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General Practitioners

Volume 721: debated on Monday 22 November 1965

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27.

asked the Minister of Health what has been the increase or decrease in the number of general practitioners on the medical lists in the years 1963, 1964 and to date in 1965.

In the year ended 1st October, 1963, the number of principals providing full general medical services in England and Wales increased by 23; in the years ended 1st October, 1964 and 1965, it decreased by 103 and 219 respectively.

Does the Minister agree that this is a very alarming trend? Does not he also agree that, quite apart from the dissatisfaction with remuneration and conditions of service in the National Health Service, one of the reasons why the number of general practitioners is falling is that their waiting rooms are being filled more and more by people who are waiting for prescriptions, and whose only complaint is that they refuse to pay for their own aspirins or cotton wool?

No, Sir. I have no evidence that this is a significant factor. We should get this matter in proportion. Expressed as a percentage of the number of principals, the decrease in the year ended 1st October this year was 1·08 per cent. In a period when the image of general practice has suffered from the publicity given to the discontent felt by doctors, it is not surprising that the numbers have fallen.

Can my right hon. Friend say whether a high proportion of those leaving general practice are the more elderly general practitioners, possibly with small lists?

No, Sir. It is a fact that a rather disturbingly high proportion has consisted of general practitioners of under 45 years of age. I hope that when the new contract goes to the review body for pricing and is accepted—as I hope it will be—by general practitioners, this trend will be reversed.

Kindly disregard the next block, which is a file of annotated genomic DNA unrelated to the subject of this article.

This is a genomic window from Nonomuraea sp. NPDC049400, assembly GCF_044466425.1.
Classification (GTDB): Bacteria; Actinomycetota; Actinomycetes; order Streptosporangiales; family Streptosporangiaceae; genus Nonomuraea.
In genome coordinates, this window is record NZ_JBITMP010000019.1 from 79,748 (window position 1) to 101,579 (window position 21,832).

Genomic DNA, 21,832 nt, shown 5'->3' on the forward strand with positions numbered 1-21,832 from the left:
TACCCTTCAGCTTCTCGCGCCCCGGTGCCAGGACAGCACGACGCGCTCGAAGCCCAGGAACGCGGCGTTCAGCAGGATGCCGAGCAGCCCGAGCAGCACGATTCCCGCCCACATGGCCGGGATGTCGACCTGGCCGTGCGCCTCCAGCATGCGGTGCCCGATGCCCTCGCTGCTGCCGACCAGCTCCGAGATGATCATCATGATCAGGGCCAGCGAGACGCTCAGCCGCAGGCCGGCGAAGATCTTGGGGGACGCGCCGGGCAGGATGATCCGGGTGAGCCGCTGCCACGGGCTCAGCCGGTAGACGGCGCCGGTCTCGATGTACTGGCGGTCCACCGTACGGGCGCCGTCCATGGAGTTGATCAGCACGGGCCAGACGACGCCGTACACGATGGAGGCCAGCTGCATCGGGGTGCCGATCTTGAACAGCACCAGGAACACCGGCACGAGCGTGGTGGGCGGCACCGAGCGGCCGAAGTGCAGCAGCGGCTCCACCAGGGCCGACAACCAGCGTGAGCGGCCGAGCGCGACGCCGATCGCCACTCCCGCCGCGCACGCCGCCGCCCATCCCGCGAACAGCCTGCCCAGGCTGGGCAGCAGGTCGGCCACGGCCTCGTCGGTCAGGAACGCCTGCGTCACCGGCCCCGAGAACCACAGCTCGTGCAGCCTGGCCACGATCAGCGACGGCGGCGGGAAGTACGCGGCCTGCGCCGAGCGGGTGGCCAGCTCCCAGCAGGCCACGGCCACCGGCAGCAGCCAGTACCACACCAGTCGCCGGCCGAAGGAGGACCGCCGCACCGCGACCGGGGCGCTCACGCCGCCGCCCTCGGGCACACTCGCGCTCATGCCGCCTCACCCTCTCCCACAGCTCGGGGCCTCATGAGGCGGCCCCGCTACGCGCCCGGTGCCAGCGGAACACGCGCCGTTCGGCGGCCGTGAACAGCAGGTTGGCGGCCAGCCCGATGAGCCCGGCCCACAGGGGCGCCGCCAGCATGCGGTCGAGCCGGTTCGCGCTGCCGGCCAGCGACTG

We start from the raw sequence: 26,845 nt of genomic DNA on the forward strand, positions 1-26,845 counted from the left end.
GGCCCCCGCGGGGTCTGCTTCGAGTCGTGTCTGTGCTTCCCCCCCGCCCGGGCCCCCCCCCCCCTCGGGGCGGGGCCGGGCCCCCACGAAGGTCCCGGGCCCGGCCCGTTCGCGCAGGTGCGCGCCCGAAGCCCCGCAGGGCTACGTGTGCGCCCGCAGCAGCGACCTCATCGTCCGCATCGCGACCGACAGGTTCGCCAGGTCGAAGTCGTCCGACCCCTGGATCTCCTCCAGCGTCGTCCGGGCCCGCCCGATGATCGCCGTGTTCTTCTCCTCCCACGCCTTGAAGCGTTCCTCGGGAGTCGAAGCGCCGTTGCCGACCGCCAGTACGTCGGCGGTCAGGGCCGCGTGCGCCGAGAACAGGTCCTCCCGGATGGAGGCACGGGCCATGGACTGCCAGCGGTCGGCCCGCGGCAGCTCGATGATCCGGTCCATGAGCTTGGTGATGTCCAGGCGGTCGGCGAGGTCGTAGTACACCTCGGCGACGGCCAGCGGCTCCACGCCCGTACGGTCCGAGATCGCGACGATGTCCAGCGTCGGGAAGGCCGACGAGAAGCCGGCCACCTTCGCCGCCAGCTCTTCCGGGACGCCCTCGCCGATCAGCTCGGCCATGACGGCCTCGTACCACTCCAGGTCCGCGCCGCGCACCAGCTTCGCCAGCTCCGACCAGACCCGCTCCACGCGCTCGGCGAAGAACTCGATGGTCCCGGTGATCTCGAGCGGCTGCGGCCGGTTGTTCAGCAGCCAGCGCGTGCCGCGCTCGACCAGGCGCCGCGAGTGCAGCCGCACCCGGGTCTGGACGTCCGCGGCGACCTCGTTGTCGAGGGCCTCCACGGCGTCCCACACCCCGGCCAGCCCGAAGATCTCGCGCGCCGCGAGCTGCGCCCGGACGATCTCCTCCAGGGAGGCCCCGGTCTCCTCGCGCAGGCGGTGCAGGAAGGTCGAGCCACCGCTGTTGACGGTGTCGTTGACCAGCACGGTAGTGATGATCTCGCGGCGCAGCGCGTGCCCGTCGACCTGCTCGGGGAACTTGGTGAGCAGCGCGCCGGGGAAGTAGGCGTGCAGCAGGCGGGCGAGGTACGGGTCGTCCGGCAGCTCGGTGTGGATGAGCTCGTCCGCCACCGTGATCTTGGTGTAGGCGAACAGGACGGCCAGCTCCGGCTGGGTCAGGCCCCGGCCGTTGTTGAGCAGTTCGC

Can the Minister say what specific steps are now being taken to increase the supply of general practitioners? This was an objective which figured extremely prominently in the Labour Party manifesto.

As I have told the right hon. Gentleman before, this matter is under urgent consideration by my right hon. Friend the Secretary of State for Education and Science, who will be making a statement to the House about it as soon as possible. The right hon. Gentleman will be glad to know that there has been a further increase in the intake of students into the medical schools in this academic year.

28.

asked the Minister of Health if he will give an estimate of the number of general practitioners in private practice exclusively at the latest available date and in 1955.

Can the right hon. Gentleman tell the House whether in his view, as a Minister, private practice is either expanding or contracting—and say whether he would like to see an expansion in private medicine?

I should not like to make a guess at this. It could be a guess only, because information on the number of private practitioners is not required for the purposes of the National Health Service.